The Columbus Blue Jackets had no answer for the Tampa Bay Lightning third line of Barclay Goodrow, Blake Coleman, and Yanni Gourde in a 2-1 loss in Game 4 of the Eastern Conference Quarterfinals.
The Lightning's trio was often matched against the Blue Jackets third line, a veteran crew of Nick Foligno, Boone Jenner, and Cam Atkinson. On the surface, one would think Columbus would have an edge, or at a minimum, a wash, but that was far from the case in the loss.
The line was easily the best grouping on the ice for either team, managing to push the pace and establish a forecheck that gave the Lightning a huge edge. They scored both of the Tampa Bay goals within a five-minute stretch early in the second period. Meanwhile, they also shut down the Blue Jackets attack. In over 12 minutes of 5v5 play, the Lightning's third line was on the ice for 19 shots - 14 of which came from their team, per NaturalStatTrick. They were so effective that the entire line was brought out together for media availability post-game.
“The one thing is they do set the tone for us,” Tampa Bay head coach Jon Cooper said of his third line after game 4. “They’ve started every game. You know, they’re like gnats. I feel like they’re always just buzzing around and when you try to knock them away, they just never leave. They’re pests. They put work ethic above everything else.
“They’re selfless payers and they don’t have an off switch and they’re finally being rewarded for their work. When you go through playoffs, usually lines cancel each other out and then you look for that quote-unquote third line to make a difference and they’ve definitely done that. There’s a lot of series left, but we wouldn’t be in the situation we are in right now without those guys.”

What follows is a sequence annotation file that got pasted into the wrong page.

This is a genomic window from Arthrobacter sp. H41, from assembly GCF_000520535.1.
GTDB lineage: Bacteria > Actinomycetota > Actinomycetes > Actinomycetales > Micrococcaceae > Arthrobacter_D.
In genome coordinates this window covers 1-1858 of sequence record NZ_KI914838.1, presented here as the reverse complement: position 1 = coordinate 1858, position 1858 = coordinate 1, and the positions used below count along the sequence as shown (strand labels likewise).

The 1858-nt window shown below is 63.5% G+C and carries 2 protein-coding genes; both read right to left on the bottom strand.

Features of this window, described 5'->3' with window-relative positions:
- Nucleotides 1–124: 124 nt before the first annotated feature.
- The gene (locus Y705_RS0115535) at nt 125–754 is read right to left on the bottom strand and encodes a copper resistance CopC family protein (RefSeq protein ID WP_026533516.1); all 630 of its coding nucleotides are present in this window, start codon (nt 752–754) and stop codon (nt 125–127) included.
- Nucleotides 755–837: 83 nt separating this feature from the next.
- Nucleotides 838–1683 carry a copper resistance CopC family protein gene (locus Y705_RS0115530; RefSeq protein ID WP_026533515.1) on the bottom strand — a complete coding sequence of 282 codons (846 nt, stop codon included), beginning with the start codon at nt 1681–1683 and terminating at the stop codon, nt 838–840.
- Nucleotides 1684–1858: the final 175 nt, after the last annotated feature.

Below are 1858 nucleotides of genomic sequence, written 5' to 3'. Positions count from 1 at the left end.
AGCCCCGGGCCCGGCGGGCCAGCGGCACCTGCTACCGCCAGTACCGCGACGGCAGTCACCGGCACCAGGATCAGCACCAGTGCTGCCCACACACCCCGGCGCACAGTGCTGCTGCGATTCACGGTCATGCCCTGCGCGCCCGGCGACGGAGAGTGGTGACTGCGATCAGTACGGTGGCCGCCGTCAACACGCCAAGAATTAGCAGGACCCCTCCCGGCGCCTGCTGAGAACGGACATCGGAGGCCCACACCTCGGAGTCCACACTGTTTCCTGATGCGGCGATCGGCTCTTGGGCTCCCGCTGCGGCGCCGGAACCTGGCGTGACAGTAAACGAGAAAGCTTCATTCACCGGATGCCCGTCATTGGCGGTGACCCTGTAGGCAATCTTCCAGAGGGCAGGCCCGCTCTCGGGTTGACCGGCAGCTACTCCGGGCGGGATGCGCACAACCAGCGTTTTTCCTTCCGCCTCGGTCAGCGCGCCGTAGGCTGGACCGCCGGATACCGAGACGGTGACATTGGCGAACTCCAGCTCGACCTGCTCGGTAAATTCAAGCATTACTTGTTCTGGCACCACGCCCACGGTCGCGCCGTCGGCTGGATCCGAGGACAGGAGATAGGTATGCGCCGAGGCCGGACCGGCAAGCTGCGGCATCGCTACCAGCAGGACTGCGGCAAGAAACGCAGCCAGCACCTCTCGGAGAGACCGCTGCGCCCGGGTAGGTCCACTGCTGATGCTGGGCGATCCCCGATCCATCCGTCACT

Meanwhile, the Blue Jackets third line had positive possession numbers, but in 9:19 together at 5v5, gave up both goals against. And while Atkinson redeemed himself with a goal of his own later in the frame (at 4v4), Foligno has tallied just one point so far in this series. Jenner has been held off the scoresheet entirely. That's simply not enough production.
The first Lightning goal was basically straight out of the Blue Jackets playbook. Puck in deep, get in on the forecheck, force the defenseman into a turnover, swarm the net. The second goal was a beautiful tip by Gourde, but he was left unencumbered by anything resembling defense. Jenner, in particular, will bear the brunt of the coverage mistakes from his coaching staff.
It's a bit ironic that a line with Goodrow and Coleman dominated the Blue Jackets. The two were acquired at the trade deadline this spring in separate trades for various first-round picks. The Lightning felt that, after being humbled physically by a tenacious Blue Jackets' forechecking group in last season's sweep, it would behoove them to have players of that profile in their own lineup. They paid a steep price for two non-star-level players who would ultimately play a checking-line role on a contending team. In Game 4, it paid dividends in a big way.
“The fact that they’ve started to see some success and they haven’t started to cheat for any offense, and they stick with the game plan,” Lightning defenseman Kevin Shattenkirk said of the line. “I think they realize they’re a really annoying line and a tough line to play against. They’re always in guys' faces and over top and they don’t really give you a lot of room.”
The Blue Jackets now find themselves in do-or-die territory after falling behind three games to one. They'll need their veteran-laden line to shut down the opposition, provide 5v5 scoring of their own, or both. In Game 4, we saw what happened when neither happens.